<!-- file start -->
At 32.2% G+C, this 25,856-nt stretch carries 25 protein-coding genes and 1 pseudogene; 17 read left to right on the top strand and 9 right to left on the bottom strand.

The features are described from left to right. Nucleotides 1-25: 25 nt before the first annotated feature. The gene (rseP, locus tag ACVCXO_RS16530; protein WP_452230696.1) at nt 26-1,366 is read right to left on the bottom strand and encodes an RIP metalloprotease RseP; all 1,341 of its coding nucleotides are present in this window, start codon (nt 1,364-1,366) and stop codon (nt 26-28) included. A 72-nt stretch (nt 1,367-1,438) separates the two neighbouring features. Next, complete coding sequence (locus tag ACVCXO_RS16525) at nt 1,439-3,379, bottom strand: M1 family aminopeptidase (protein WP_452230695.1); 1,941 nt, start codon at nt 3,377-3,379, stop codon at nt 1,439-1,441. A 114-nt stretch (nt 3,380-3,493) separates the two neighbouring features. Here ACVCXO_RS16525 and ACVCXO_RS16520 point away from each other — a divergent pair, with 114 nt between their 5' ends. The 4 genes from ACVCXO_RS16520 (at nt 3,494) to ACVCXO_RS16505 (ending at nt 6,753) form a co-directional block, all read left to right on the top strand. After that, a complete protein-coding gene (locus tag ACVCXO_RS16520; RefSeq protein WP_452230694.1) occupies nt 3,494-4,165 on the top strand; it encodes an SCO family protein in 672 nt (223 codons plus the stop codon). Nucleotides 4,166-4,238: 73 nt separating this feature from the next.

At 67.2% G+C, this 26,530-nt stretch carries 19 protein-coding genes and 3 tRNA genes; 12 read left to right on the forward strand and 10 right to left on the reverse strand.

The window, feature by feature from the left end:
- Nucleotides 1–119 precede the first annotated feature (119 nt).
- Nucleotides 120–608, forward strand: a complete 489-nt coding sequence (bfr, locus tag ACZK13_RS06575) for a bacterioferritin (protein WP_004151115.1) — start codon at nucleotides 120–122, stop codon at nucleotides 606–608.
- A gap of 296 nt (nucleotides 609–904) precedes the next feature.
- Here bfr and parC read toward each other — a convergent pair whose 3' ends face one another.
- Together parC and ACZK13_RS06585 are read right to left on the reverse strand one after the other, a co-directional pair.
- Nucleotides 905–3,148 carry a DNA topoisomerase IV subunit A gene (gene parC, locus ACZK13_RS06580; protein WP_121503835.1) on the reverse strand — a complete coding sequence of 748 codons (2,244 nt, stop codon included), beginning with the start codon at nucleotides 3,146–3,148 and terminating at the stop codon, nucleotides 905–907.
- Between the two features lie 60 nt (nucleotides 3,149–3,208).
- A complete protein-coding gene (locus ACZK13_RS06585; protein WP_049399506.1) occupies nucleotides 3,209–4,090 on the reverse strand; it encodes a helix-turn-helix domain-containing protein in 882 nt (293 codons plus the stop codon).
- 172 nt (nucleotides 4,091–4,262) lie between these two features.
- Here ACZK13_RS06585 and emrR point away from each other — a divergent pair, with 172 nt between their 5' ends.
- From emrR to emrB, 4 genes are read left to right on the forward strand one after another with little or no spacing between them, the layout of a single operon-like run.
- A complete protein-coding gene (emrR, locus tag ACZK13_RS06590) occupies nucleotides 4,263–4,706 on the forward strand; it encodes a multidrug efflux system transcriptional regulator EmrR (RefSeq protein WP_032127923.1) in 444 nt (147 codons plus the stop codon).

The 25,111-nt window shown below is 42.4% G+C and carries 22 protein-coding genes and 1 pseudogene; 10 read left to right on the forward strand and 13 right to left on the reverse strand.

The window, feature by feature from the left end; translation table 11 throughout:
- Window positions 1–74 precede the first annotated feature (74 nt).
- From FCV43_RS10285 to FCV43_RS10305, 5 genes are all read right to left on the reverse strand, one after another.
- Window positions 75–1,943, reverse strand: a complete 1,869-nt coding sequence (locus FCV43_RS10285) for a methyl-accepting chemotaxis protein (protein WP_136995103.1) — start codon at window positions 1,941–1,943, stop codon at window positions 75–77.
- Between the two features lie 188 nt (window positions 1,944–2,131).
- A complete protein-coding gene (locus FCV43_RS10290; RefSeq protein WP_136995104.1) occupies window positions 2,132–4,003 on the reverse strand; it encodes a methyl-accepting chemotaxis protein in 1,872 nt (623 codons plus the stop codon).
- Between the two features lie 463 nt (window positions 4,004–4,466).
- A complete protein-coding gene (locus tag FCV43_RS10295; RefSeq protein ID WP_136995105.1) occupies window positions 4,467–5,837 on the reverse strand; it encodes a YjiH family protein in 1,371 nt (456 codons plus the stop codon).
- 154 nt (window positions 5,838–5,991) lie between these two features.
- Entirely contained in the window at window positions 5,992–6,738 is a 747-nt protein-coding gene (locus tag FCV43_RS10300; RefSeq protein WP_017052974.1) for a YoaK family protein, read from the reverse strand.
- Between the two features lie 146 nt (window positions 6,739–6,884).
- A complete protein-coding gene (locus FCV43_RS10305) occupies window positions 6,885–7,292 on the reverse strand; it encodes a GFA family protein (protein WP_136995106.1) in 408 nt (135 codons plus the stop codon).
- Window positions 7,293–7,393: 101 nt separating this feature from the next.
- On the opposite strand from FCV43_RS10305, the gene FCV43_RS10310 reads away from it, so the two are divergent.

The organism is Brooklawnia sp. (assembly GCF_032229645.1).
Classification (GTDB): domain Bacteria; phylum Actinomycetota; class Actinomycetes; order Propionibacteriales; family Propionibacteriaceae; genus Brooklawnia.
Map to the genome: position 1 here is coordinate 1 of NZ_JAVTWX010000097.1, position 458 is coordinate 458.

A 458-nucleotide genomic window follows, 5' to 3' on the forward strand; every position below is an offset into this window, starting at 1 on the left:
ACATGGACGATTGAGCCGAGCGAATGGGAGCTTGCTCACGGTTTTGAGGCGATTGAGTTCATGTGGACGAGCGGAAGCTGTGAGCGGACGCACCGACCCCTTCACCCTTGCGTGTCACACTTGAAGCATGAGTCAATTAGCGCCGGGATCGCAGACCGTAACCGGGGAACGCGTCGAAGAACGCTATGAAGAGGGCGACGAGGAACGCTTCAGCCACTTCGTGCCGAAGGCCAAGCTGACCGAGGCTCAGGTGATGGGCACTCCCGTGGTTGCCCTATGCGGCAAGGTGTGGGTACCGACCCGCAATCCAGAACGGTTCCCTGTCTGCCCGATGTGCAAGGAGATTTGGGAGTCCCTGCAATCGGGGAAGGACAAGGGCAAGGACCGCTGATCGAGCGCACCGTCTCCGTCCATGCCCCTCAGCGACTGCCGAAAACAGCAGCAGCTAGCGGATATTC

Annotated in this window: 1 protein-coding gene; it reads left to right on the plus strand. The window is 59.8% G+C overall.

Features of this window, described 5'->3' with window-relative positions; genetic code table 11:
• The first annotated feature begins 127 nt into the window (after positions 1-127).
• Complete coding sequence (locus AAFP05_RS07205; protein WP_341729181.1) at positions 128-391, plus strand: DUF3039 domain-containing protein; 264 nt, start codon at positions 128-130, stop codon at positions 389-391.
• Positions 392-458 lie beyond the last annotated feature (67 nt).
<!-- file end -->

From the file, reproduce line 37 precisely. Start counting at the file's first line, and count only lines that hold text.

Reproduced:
Annotated in this window: 1 protein-coding gene; it reads left to right on the plus strand. The window is 59.8% G+C overall.